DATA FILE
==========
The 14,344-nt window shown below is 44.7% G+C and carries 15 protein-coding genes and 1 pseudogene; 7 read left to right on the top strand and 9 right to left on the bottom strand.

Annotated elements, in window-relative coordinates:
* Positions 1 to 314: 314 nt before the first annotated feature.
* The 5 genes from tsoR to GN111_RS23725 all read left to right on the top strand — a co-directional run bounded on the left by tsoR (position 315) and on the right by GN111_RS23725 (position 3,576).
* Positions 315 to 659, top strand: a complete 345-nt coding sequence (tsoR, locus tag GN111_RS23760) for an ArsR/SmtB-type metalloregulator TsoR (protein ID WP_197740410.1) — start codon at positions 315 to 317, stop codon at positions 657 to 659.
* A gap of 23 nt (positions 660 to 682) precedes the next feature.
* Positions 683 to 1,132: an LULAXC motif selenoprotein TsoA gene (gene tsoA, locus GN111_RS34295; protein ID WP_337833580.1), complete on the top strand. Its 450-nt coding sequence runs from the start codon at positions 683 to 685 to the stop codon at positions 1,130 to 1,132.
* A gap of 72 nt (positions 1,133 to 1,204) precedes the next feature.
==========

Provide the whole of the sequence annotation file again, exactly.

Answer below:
The 14,344-nt window shown below is 44.7% G+C and carries 15 protein-coding genes and 1 pseudogene; 7 read left to right on the top strand and 9 right to left on the bottom strand.

Annotated elements, in window-relative coordinates:
* Positions 1 to 314: 314 nt before the first annotated feature.
* The 5 genes from tsoR to GN111_RS23725 all read left to right on the top strand — a co-directional run bounded on the left by tsoR (position 315) and on the right by GN111_RS23725 (position 3,576).
* Positions 315 to 659, top strand: a complete 345-nt coding sequence (tsoR, locus tag GN111_RS23760) for an ArsR/SmtB-type metalloregulator TsoR (protein ID WP_197740410.1) — start codon at positions 315 to 317, stop codon at positions 657 to 659.
* A gap of 23 nt (positions 660 to 682) precedes the next feature.
* Positions 683 to 1,132: an LULAXC motif selenoprotein TsoA gene (gene tsoA, locus GN111_RS34295; protein ID WP_337833580.1), complete on the top strand. Its 450-nt coding sequence runs from the start codon at positions 683 to 685 to the stop codon at positions 1,130 to 1,132.
* A gap of 72 nt (positions 1,133 to 1,204) precedes the next feature.